The Jews of Poland (invaded by Germany in 1939) are depicted as filthy, evil, corrupt, and intent on world domination. Street scenes are shown prejudicially, along with clips from Jewish cinema of the day and photos of Jewish celebrities, while the narrator "explains" the Jewish problem. The climax and resolution of the film is Hitler's 1939 announcement that the Jewish race will meet its "annihilation" (Vernichtung).
Jamie McCarthy <email@example.com>
28 November 1940 (Germany)
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Aspect Ratio: 1.37 : 1
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Did You Know?
The scene at the end of M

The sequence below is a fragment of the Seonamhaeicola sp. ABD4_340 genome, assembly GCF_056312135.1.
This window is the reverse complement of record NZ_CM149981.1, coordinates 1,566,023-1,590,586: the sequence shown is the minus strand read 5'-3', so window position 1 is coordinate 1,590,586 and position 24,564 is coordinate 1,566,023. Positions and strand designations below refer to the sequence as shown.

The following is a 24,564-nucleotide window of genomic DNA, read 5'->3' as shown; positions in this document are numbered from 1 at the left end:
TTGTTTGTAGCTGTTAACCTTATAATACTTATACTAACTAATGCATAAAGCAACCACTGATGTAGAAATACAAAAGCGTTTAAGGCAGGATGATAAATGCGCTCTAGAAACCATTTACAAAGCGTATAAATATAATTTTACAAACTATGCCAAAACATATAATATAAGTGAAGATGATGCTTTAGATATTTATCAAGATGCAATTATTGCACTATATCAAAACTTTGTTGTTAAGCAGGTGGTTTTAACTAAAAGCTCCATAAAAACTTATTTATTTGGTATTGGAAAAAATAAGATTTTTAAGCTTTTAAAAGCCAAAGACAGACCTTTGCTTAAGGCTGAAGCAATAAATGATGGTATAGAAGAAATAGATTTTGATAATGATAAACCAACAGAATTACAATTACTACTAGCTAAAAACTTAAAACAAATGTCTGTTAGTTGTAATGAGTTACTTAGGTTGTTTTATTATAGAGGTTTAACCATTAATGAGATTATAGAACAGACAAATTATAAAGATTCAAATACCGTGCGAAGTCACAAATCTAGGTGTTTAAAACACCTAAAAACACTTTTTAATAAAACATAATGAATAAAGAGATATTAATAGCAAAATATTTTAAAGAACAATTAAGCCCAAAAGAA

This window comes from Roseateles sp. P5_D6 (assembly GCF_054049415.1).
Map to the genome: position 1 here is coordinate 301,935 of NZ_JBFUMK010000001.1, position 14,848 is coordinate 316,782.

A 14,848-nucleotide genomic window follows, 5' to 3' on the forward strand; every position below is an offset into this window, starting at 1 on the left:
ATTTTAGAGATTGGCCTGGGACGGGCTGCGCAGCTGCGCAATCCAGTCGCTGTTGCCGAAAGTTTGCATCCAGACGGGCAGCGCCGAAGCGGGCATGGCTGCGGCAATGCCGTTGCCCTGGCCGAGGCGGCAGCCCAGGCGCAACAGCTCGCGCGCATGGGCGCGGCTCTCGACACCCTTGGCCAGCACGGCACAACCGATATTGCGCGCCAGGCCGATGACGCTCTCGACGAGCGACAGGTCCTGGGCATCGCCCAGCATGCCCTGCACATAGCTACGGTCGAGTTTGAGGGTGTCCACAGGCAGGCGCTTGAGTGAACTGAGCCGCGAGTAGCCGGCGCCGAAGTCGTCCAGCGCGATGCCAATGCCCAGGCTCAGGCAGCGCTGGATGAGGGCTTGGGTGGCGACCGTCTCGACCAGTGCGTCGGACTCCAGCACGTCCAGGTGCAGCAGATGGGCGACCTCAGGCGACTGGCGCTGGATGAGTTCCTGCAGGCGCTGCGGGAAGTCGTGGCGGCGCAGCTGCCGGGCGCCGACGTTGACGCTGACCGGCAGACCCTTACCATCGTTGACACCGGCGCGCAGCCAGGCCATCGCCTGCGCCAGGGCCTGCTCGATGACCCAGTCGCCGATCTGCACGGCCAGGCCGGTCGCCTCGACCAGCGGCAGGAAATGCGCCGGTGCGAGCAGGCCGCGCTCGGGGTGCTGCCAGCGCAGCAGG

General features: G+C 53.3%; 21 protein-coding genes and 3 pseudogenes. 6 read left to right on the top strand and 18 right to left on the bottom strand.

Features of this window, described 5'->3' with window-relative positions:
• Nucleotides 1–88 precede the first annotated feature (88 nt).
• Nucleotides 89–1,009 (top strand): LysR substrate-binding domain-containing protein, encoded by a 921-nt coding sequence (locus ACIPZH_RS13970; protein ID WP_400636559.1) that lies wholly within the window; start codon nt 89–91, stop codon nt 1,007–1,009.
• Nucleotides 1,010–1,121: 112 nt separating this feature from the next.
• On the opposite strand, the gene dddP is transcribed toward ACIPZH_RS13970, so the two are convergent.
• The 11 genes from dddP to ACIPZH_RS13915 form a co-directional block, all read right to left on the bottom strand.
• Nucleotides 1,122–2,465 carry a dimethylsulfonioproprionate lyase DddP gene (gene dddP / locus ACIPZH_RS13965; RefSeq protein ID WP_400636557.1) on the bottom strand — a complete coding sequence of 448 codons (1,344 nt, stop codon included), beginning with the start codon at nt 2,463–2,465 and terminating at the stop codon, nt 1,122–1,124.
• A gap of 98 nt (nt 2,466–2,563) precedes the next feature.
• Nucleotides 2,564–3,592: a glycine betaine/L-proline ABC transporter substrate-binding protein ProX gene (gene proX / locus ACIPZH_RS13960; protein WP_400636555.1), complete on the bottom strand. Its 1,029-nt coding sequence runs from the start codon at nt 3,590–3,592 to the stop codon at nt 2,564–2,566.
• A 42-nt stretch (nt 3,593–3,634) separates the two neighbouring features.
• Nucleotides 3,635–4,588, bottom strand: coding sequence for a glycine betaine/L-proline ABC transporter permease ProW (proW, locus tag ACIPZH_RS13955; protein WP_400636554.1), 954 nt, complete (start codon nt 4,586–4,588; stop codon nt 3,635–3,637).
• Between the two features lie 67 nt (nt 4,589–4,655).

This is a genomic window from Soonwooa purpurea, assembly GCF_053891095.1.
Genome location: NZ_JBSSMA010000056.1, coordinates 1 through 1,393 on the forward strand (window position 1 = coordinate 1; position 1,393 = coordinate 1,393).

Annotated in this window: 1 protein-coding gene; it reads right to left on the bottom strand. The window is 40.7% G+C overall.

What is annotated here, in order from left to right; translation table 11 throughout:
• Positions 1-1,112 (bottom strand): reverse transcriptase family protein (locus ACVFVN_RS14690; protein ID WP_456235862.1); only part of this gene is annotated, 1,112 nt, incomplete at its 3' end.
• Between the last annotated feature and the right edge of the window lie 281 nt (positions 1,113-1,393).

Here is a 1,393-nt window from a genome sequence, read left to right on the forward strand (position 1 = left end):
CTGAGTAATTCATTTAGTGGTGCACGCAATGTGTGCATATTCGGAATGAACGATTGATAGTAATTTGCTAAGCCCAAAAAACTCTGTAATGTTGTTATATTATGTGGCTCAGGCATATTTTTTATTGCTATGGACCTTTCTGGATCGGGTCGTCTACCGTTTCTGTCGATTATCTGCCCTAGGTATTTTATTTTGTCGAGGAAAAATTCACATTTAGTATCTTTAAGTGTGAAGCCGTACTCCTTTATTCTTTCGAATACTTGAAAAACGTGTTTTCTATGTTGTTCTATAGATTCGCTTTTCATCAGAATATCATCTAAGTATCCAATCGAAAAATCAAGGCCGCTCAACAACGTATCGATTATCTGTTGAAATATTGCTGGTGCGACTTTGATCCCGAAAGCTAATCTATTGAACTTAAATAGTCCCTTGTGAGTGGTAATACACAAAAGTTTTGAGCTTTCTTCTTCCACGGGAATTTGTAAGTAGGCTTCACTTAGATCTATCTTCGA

(1931) in which Peter Lorre
, as a child murderer, is judged by a jury of other criminals was added to this film because Lorre is Jewish and Adolf Hitler
felt that this "proved" the criminal mind of the Jew. See more
The film refers to rats as spreaders of leprosy, which is incorrect. Leprosy is transmitted by droplets exhaled from the nose, and the only known animal vectors are armadillos and primates. See more
The Jews are a people without farmers or workers: a race of parasites. Where the body of a nation shows a wound, they anchor themselves and feed on the decaying organism. They make business out of the sickness of the nations, and therefore endeavor to deepen and prolong all conditions of sickness. That's how it is in Poland, and how was in Germany. The Jews have been this way throughout their entire history. Their faces bear the age-old features of the perpetual sponger: the eternal Jew.
Referenced in Uprising
Toccata und Fuge in D-Moll
by Johann Sebastian Bach See more